Annual Luncheon: Former CEO of Hearst Newspapers Delivers Keynote Address

By Clayton, Susan L. | Corrections Today, April 2003 | Go to article overview

Annual Luncheon: Former CEO of Hearst Newspapers Delivers Keynote Address


Clayton, Susan L., Corrections Today


Bob Danzig, the 20-year CEO of Hearst Newspapers and highly respected executive, was the keynote speaker at the Winter Conference Annual Luncheon. He began his speech with the words, "You are worthwhile," and suggested that everyone in the audience shares common powers in the community of the corrections profession.

Three things Danzig noted that everyone shares are talent, readers/viewers and leaders. "Talent creates everything we have," he said. Corrections' readers/viewers are not only the clients inside the walls but those out side as well. "You give those of us on the outside stability, safety and a noble purpose," Danzig noted, adding, "We are living a life of liberty due to your commitment to your profession." Correctional leaders nurture and influence the destiny of the profession.

Danzig told of how he became who he is today by describing his childhood. He spent his entire childhood in the foster care system. When Danzig was 11, a social worker said to him during their first meeting, "Never forget that you are worthwhile." She continued to tell him that every time they met. "It become a tattoo on my spirit," he said. "I never forgot her words and they are still with me today."

At 16, Danzig got a job as an office boy for a local Albany, N.Y., newspaper. Nine other candidates were interviewing for the job. Danzig showed up in a hat because a friend had told him that it would make him look older. He remembers the office manager approaching him and asking why he had it on. He told her and she said that he should take his hat off when he was indoors. Then she gave him the job. "She did what you do for people," Danzig said. "She took an interest." After about three months on the job, she said to him, "I believe you are full of promise." Danzig acknowledged, "I never stopped hearing her words." He pointed out that people never know the impact the words they use can have on those they touch.

In the early part of his career, Danzig observed leaders. He noted that some are managers and some are leaders. The difference, he said, is that managers focus on today, process and the body. Leaders, on the other hand, focus on tomorrow, purpose and the spirit. "Sometimes we don't see the common powers we share as leaders," Danzig said. "Those who choose to lead rather than manage are the forward thinking people in the profession."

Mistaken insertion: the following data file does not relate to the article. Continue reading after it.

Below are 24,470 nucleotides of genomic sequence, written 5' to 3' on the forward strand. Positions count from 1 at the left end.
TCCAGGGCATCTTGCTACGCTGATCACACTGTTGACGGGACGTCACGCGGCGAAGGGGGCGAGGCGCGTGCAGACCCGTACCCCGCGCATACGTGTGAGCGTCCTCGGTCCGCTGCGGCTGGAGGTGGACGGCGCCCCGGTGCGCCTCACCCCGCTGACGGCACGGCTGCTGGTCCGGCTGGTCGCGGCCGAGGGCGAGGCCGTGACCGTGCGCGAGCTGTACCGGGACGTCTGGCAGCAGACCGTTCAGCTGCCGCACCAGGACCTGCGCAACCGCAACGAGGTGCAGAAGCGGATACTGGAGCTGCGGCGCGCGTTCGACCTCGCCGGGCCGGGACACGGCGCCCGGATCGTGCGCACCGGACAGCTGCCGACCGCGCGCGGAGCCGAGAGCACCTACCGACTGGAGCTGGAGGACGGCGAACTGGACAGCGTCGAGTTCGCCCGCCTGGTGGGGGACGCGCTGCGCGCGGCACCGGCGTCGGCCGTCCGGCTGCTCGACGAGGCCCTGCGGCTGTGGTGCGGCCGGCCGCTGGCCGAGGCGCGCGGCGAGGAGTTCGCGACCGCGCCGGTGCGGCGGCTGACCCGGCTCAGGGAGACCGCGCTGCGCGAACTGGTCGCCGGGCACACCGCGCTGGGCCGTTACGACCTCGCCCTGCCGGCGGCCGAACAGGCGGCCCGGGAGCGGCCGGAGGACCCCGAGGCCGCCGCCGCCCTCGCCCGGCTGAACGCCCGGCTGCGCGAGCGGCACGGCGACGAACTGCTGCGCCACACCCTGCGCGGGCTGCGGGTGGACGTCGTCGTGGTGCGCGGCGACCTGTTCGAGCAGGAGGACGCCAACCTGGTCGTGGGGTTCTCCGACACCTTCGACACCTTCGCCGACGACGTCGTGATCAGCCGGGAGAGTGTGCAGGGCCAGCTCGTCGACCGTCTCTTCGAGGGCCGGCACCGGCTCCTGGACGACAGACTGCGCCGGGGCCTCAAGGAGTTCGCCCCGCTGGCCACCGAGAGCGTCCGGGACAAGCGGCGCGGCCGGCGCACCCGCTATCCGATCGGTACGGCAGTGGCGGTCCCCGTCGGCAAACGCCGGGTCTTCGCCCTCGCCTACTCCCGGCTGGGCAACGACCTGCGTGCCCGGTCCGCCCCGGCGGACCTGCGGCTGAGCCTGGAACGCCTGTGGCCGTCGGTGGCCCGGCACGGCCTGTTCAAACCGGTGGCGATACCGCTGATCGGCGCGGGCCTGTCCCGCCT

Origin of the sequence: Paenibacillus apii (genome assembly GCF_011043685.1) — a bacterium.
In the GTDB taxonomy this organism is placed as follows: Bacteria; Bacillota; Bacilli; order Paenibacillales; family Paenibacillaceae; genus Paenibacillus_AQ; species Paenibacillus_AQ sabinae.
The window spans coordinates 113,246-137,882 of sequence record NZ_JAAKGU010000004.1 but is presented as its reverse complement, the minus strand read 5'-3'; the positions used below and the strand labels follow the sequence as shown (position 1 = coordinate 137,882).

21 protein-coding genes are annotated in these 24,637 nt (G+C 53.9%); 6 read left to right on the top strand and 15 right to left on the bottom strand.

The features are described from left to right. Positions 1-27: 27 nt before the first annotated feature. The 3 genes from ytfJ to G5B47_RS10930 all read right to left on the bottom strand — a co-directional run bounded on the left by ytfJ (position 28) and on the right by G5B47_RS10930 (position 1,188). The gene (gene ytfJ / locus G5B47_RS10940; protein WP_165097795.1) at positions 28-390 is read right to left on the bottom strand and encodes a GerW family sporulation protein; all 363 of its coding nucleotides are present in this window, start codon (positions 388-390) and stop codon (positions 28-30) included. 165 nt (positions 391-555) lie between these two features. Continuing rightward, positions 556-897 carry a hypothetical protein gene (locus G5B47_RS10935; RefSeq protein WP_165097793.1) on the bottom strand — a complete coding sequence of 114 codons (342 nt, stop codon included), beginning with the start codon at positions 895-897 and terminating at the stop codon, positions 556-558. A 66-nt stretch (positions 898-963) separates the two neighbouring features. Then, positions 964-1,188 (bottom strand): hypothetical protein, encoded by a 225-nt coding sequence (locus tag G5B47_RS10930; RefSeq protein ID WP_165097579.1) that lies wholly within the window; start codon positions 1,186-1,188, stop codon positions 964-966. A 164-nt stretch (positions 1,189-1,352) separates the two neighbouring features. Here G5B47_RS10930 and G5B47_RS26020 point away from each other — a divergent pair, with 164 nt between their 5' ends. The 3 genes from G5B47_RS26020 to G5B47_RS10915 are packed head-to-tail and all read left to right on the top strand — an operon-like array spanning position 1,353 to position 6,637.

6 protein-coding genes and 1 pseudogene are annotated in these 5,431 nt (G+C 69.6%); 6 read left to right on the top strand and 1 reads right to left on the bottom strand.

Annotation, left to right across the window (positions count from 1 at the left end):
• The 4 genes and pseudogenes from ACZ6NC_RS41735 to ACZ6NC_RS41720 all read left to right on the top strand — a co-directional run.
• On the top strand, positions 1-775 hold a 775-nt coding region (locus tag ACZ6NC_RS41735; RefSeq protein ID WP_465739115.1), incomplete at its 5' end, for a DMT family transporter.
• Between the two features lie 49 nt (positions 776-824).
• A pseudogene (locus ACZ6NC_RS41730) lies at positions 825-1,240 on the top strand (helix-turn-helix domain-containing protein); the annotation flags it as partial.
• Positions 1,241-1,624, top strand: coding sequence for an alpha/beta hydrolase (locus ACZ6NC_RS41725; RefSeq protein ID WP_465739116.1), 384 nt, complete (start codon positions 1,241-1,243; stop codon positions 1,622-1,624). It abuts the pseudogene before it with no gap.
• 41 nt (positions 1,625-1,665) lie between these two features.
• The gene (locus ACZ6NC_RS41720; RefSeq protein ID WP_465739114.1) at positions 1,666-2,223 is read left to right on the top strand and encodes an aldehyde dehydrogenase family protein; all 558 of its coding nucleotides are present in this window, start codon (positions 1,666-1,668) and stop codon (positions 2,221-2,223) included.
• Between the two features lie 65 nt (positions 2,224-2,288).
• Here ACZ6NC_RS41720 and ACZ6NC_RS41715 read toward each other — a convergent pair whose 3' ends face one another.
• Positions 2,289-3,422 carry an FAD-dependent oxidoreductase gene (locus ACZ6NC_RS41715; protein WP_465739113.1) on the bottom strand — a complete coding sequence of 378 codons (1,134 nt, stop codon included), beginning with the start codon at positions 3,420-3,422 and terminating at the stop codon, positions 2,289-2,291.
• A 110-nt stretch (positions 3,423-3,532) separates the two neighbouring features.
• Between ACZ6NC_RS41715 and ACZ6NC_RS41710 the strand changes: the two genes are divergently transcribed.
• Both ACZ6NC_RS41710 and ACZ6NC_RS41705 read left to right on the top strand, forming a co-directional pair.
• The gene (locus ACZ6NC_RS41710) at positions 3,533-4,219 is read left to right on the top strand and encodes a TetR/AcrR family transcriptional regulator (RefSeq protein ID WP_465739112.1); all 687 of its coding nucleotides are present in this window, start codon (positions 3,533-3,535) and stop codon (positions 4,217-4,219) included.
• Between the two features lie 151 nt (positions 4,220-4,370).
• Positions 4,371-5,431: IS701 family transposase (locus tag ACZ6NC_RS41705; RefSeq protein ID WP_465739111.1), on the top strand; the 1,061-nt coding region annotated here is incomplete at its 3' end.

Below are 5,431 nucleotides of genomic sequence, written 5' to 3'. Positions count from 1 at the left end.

After recently visiting a New Jersey prison, Danzig said he learned that corrections helps to get people to look at the different possibilities in life. Lydell Sherrer, a New Jersey Department of Corrections administrator, told him, "We [in corrections] are committed to being firm, fair and consistent."

Danzig noted that one of the powers that everyone shares is the power to inspire people to choose light instead of darkness. Another is to respect ourselves as well as the people we are privileged to guide. The final shared power, he added, is the power to listen, understand and encourage.

After having walked through the exhibit hall, Danzig said it is clear that corrections is full of new ideas. "We on the outside depend on correctional leaders and who you are, and what you do is unique," he said. He noted, "When you have the privilege of leadership, you can reach inside yourself and access those powers, see your own compelling vision look for tools to guide, generate excitement and really listen." In closing. Danzig told the audience, "You create safety and stability for us and you preserve our liberties. You are worthwhile and you are full of purpose."

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Prior to Danzig's address, North Carolina Gov. Michael F. Easley greeted attendees. He noted that when someone is incarcerated, it is likely that he or she will sooner or later reenter the community. "You help people blend back into society," he said. North Carolina, he added, is trying to put an emphasis on education and to reduce class sizes for children in kindergarten through third grade. …

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